If our Chief Justice’s conscience doesn’t line up with the constitution, do we have a problem?

Rules are OK, but what about the grey?

Mogoeng Mogoeng likes rules. He is not a trailblazer, not by any standards. His most-trumped achievements at the JSC hearing were two conferences he organised.

He dismisses the importance of writing articles, writing up reports on judgments, publishing. “I don’t have a passion for writing.” He says that, to write, “you have to have a passion for writing.” This may or may not be so. If it is, then we should have a Chief Justice with a passion for writing, a passion for contributing wisdom, measured argument and opinion from the highest post in the country’s judiciary to the current and future judiciaries and the legal field. If it is not true, we should have a Chief Justice who feels the obligation to contribute to the field regardless and just gets on with it, passionate or not.

He acknowledges but does not take seriously the fact that his colleagues on the constitutional court lack respect for him, and he puts this down to their being jealous of him. His strategy proposed at the JSC hearing to lead them and gain their respect? “They’ll come around when they realize what’s best for the country.”

He failed to recuse himself as Judge President when his wife appeared as state prosecutor, because his seniors said it was okay. (It ended up not being okay – the case was rescheduled to be heard before a different bench.) This is despite the fact that he felt uncomfortable about it.

And what about the future?

It does seem that the progressive, inclusive constitution of South Africa does not sit in Justice Mogoeng’s heart. He rules by the letter, not the spirit of the law. While this is, in its own way, highly commendable, proof of a more even balance of the two would be comforting to see in the country’s top judge. It would be comforting to know that even without our constitution to bind him in duty, our Chief Justice would value, defend and be a champion of the rights of women and the LGBTI community. It would be comforting to know that he would take the initiative to act on a feeling of discomfort when it comes to grey-area issues of jurisprudence. It would be comforting to see certain principles that he stands for which could not be shaken by the go-ahead, encouragement or provocation of his seniors.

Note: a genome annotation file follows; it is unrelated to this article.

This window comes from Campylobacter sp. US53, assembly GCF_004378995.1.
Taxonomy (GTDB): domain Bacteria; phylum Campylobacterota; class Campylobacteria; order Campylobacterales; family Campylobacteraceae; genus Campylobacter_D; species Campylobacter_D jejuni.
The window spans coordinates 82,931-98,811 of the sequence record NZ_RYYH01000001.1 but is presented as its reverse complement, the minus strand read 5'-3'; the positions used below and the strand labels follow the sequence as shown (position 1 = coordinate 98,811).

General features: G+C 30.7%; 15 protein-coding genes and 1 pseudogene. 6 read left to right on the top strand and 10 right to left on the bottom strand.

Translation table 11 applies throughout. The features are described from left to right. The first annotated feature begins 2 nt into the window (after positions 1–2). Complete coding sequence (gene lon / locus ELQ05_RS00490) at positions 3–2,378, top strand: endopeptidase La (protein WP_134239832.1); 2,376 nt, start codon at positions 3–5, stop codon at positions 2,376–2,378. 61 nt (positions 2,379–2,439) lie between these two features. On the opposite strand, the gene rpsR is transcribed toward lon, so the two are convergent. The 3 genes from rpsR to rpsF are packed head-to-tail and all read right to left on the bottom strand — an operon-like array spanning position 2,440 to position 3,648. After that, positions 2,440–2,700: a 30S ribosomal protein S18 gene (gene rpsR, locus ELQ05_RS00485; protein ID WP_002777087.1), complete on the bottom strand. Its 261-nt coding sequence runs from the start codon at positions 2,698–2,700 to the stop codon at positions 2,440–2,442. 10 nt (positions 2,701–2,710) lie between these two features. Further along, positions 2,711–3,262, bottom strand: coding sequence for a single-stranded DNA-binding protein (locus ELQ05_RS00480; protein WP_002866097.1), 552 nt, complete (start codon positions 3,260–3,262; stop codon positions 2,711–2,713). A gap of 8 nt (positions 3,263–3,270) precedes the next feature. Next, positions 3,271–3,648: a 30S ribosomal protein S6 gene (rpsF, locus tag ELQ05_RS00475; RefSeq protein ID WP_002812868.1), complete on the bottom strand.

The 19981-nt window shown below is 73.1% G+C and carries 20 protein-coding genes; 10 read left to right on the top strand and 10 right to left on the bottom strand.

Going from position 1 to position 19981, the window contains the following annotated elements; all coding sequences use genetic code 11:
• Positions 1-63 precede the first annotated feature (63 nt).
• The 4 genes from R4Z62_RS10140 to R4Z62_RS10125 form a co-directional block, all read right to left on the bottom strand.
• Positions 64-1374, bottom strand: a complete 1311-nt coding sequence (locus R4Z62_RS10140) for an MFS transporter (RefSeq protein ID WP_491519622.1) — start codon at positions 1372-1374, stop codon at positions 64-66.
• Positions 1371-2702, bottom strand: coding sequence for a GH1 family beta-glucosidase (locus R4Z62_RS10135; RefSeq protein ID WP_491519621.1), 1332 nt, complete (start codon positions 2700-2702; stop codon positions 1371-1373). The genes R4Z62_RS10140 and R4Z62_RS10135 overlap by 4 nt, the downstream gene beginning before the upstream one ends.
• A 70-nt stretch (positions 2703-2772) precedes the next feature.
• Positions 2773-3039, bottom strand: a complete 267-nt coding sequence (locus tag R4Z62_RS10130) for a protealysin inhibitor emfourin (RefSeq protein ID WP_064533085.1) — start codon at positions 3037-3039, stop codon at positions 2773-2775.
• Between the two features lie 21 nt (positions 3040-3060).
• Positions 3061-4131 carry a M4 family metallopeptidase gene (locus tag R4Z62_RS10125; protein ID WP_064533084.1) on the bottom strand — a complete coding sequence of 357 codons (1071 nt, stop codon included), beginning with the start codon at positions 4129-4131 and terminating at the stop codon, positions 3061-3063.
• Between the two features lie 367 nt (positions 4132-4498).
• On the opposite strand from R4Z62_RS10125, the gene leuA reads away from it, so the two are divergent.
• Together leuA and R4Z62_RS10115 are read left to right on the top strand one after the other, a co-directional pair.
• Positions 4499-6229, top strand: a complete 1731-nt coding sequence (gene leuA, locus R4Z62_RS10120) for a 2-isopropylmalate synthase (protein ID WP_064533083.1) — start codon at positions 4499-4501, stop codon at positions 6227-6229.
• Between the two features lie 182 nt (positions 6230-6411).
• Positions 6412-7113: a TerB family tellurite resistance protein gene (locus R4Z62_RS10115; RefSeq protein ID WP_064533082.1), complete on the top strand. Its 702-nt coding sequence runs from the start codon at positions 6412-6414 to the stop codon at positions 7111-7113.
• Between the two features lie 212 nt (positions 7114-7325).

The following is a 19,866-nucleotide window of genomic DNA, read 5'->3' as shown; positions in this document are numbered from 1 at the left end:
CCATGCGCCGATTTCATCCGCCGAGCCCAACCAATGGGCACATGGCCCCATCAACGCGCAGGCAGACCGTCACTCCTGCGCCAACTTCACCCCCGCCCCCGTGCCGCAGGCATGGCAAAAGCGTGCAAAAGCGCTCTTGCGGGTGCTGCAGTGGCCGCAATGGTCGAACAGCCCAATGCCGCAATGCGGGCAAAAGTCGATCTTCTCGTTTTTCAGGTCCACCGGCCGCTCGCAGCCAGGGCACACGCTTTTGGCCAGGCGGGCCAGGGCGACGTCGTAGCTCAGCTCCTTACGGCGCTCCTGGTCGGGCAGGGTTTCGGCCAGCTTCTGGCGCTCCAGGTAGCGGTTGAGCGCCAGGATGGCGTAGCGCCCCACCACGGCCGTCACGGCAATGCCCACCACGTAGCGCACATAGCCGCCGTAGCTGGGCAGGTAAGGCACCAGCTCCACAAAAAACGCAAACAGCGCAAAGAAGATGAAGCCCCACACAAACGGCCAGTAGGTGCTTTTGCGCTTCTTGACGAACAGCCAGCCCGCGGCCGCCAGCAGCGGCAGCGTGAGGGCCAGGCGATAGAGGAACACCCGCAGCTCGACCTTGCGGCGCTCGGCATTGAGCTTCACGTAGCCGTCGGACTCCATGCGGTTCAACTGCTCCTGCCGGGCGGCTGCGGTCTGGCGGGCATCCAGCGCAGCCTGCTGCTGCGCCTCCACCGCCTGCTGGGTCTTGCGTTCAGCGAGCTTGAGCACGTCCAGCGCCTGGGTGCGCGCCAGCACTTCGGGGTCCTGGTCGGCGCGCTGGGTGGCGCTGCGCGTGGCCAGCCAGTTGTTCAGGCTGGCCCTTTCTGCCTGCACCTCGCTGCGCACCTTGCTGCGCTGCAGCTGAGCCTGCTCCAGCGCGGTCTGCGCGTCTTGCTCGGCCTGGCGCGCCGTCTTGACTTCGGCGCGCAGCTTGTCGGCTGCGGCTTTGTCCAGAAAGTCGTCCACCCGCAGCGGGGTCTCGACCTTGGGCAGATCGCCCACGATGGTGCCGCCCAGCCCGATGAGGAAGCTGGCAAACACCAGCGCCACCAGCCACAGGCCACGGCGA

With the constitutional court set to address the issues of the arms deal and the secrecy bill within the next few years, we have to gird up our loins to keep steady pressure on maintaining a strict separation of powers. It will not do to have our Chief Justice following the orders of anyone or anything besides the constitution, until his twelve years, or fewer, are done.

*SECTION27, with the support of Sonke, The Equality Project and TAC, compiled a submission to the Judicial Service Commission that addressed the fitness of Mogoeng Mogoeng for the office of Chief Justice. This article quotes from Mogoeng’s hearing before the JSC, and the SECTION27 submission, which you can find here.

Article by
Londi Gamedze
4 Nov 11